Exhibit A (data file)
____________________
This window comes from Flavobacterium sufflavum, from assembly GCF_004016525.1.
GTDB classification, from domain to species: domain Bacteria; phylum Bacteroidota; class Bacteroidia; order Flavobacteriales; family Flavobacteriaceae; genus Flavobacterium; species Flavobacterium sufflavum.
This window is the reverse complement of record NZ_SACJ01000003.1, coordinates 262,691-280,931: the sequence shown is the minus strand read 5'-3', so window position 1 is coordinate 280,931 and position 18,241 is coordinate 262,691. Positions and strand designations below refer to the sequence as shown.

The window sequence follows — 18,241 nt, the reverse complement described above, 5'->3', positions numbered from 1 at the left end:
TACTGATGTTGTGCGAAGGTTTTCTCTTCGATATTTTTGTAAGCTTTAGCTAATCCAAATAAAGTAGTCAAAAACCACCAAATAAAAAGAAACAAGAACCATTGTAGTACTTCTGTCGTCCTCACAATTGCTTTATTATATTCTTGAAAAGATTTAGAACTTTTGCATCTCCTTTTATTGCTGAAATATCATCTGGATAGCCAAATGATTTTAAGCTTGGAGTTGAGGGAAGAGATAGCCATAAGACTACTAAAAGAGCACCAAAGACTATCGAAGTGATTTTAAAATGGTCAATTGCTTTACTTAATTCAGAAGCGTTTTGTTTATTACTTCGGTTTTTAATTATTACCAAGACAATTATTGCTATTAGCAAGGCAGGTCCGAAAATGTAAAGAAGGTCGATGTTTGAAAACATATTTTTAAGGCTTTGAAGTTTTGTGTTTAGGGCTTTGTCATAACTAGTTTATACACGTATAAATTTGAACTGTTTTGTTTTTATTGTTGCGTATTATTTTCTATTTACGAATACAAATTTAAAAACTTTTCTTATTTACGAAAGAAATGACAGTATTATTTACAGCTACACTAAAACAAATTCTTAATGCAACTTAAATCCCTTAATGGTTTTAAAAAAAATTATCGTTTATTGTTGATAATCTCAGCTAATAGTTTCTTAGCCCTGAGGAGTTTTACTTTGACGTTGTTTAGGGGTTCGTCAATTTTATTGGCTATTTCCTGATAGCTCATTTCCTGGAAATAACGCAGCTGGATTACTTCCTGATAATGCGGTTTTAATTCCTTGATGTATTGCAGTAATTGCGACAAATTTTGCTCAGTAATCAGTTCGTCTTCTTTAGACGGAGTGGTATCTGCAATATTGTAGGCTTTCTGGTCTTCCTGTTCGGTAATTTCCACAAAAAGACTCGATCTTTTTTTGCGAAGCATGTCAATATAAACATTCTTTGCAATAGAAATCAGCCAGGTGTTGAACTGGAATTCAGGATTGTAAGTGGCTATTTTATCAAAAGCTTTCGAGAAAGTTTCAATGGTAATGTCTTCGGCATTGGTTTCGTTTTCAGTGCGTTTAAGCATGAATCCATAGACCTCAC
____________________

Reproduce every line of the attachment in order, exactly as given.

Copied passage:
This window comes from Flavobacterium sufflavum, from assembly GCF_004016525.1.
GTDB classification, from domain to species: domain Bacteria; phylum Bacteroidota; class Bacteroidia; order Flavobacteriales; family Flavobacteriaceae; genus Flavobacterium; species Flavobacterium sufflavum.
This window is the reverse complement of record NZ_SACJ01000003.1, coordinates 262,691-280,931: the sequence shown is the minus strand read 5'-3', so window position 1 is coordinate 280,931 and position 18,241 is coordinate 262,691. Positions and strand designations below refer to the sequence as shown.

The window sequence follows — 18,241 nt, the reverse complement described above, 5'->3', positions numbered from 1 at the left end:
TACTGATGTTGTGCGAAGGTTTTCTCTTCGATATTTTTGTAAGCTTTAGCTAATCCAAATAAAGTAGTCAAAAACCACCAAATAAAAAGAAACAAGAACCATTGTAGTACTTCTGTCGTCCTCACAATTGCTTTATTATATTCTTGAAAAGATTTAGAACTTTTGCATCTCCTTTTATTGCTGAAATATCATCTGGATAGCCAAATGATTTTAAGCTTGGAGTTGAGGGAAGAGATAGCCATAAGACTACTAAAAGAGCACCAAAGACTATCGAAGTGATTTTAAAATGGTCAATTGCTTTACTTAATTCAGAAGCGTTTTGTTTATTACTTCGGTTTTTAATTATTACCAAGACAATTATTGCTATTAGCAAGGCAGGTCCGAAAATGTAAAGAAGGTCGATGTTTGAAAACATATTTTTAAGGCTTTGAAGTTTTGTGTTTAGGGCTTTGTCATAACTAGTTTATACACGTATAAATTTGAACTGTTTTGTTTTTATTGTTGCGTATTATTTTCTATTTACGAATACAAATTTAAAAACTTTTCTTATTTACGAAAGAAATGACAGTATTATTTACAGCTACACTAAAACAAATTCTTAATGCAACTTAAATCCCTTAATGGTTTTAAAAAAAATTATCGTTTATTGTTGATAATCTCAGCTAATAGTTTCTTAGCCCTGAGGAGTTTTACTTTGACGTTGTTTAGGGGTTCGTCAATTTTATTGGCTATTTCCTGATAGCTCATTTCCTGGAAATAACGCAGCTGGATTACTTCCTGATAATGCGGTTTTAATTCCTTGATGTATTGCAGTAATTGCGACAAATTTTGCTCAGTAATCAGTTCGTCTTCTTTAGACGGAGTGGTATCTGCAATATTGTAGGCTTTCTGGTCTTCCTGTTCGGTAATTTCCACAAAAAGACTCGATCTTTTTTTGCGAAGCATGTCAATATAAACATTCTTTGCAATAGAAATCAGCCAGGTGTTGAACTGGAATTCAGGATTGTAAGTGGCTATTTTATCAAAAGCTTTCGAGAAAGTTTCAATGGTAATGTCTTCGGCATTGGTTTCGTTTTCAGTGCGTTTAAGCATGAATCCATAGACCTCAC